Chicago offers several ways to satisfy a thirst in many languages.
Whether you cheer for Jamaica's ginger beer or the refreshing agua frescas of Mexico, the world offers several great cups. Even though Brazil and Greece are not going to compete in the finals this weekend, their respective countries still offer cool drinks that can be enjoyed in Chicago, anytime of year.
The name is two-fold. Sushisamba in River North is absolutely committed to several Japanese dishes on its menu, including sushi. But the "samba" refers to its Brazilian home base, and that means a couple of favorite local drinks for soccer fans. The most popular libation is the caiparinha, which features the indigenous cachaca.
"Cachaca is a liquor made from sugar cane so, not a rum, but somewhat similar in character, unique to Brazil, really delicious," said chef Dan Tucker of Sushisamba Rio.
First, fresh limes are muddled together with sugar. Leblon cachaca is added to the glass, along with a bit of fresh lime juice. The drink is shaken with ice, poured and served immediately.
"Really light, nice, refreshing, crisp; good acid, a little bit of sweet a nice bite from the cachaca," Tucker said.
Another great drink from Brazil that's not alcoholic is the batida. Essentially, a fruit shake, featuring the acai berry, guava juice and milk.
"It's blended with ice and milk so you have that nice creaminess and richness that you get out of a milkshake, but it's not as heavy, not as cloying and sweet," said Tucker.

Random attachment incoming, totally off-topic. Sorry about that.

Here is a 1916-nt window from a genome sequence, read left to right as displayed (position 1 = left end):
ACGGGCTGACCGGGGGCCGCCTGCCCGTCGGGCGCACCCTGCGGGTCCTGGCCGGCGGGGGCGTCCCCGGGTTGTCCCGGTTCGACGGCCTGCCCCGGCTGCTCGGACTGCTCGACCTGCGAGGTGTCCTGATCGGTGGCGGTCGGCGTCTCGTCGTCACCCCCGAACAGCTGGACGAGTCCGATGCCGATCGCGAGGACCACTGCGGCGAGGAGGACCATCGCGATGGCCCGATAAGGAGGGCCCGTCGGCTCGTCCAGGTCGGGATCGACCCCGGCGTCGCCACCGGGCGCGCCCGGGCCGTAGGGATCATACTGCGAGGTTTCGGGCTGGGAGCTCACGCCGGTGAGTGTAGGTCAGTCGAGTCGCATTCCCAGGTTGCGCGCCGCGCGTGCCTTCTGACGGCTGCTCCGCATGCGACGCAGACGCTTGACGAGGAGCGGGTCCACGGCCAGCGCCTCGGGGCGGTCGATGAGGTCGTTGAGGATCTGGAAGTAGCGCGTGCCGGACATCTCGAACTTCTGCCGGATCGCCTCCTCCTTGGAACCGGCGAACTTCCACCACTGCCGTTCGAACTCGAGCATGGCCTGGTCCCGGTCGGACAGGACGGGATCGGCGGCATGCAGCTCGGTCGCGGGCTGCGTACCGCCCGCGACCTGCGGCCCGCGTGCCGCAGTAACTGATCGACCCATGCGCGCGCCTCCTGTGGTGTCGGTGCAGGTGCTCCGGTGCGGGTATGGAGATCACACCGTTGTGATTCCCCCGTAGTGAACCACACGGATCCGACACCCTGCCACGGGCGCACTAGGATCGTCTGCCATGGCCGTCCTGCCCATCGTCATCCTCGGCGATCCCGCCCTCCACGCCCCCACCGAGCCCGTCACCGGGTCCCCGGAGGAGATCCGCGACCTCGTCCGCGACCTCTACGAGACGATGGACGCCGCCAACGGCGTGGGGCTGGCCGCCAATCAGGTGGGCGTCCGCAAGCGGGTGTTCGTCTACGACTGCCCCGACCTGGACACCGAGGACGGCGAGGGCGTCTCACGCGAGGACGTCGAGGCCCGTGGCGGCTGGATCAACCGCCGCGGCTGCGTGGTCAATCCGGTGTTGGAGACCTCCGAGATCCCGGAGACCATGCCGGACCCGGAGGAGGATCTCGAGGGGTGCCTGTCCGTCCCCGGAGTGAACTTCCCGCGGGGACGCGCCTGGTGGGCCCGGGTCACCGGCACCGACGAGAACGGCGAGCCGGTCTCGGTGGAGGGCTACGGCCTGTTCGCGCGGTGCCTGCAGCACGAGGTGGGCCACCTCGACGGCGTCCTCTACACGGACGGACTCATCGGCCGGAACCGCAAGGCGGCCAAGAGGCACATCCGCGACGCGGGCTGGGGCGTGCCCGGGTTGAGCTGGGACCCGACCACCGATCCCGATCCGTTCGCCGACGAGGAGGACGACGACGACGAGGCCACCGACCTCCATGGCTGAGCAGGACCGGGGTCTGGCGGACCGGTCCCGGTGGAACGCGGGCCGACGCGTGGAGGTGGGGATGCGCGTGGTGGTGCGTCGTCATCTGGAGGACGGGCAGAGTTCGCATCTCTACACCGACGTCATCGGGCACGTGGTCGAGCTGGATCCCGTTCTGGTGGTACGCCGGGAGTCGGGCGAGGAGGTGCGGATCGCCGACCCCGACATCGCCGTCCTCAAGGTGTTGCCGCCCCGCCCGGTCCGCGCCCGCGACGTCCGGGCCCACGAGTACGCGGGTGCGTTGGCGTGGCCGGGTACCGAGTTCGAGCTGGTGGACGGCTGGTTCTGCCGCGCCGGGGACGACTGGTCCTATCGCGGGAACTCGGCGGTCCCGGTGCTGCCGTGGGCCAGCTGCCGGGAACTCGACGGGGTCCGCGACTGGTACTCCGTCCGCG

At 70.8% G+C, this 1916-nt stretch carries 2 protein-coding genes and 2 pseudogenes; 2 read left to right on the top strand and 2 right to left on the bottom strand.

Over in Greektown, fans watch the games with interest and a jolt of caffeine at 9 Muses, where the frappe is the big attraction.
"Frappe is instant coffee, shaked, poured over ice, and you can have it sweet, milk or no milk. Especially in summertime in Greece, it's hot, so you drink frappe," said 9 Muses owner Yianni Theoharis.
The drink begins with spoonfuls of finely ground instant coffee and sugar, added to a glass with a bit of water in it.
"We use the powder; powder is the smoothest, and the most refined coffee. That's why we use that," Theoharis said.
The combination is blended in a mixer until frothy; a few cubes of ice are added to it, then an ounce or two of milk, and a little bit of water to top it off and even out the richness. The drink is popular throughout Greektown, but especially at 9 Muses, where they claim to have been the first in town to offer it. Like a gyro or a Greek salad, it goes hand in hand with World Cup fever.
"How can you not have frappe and the World Cup?" asked Theoharis.
On the subject of coffee drinks, one more worldly cup worth mentioning: the affogato from Italy -- ssentially espresso with a scoop of ice cream.
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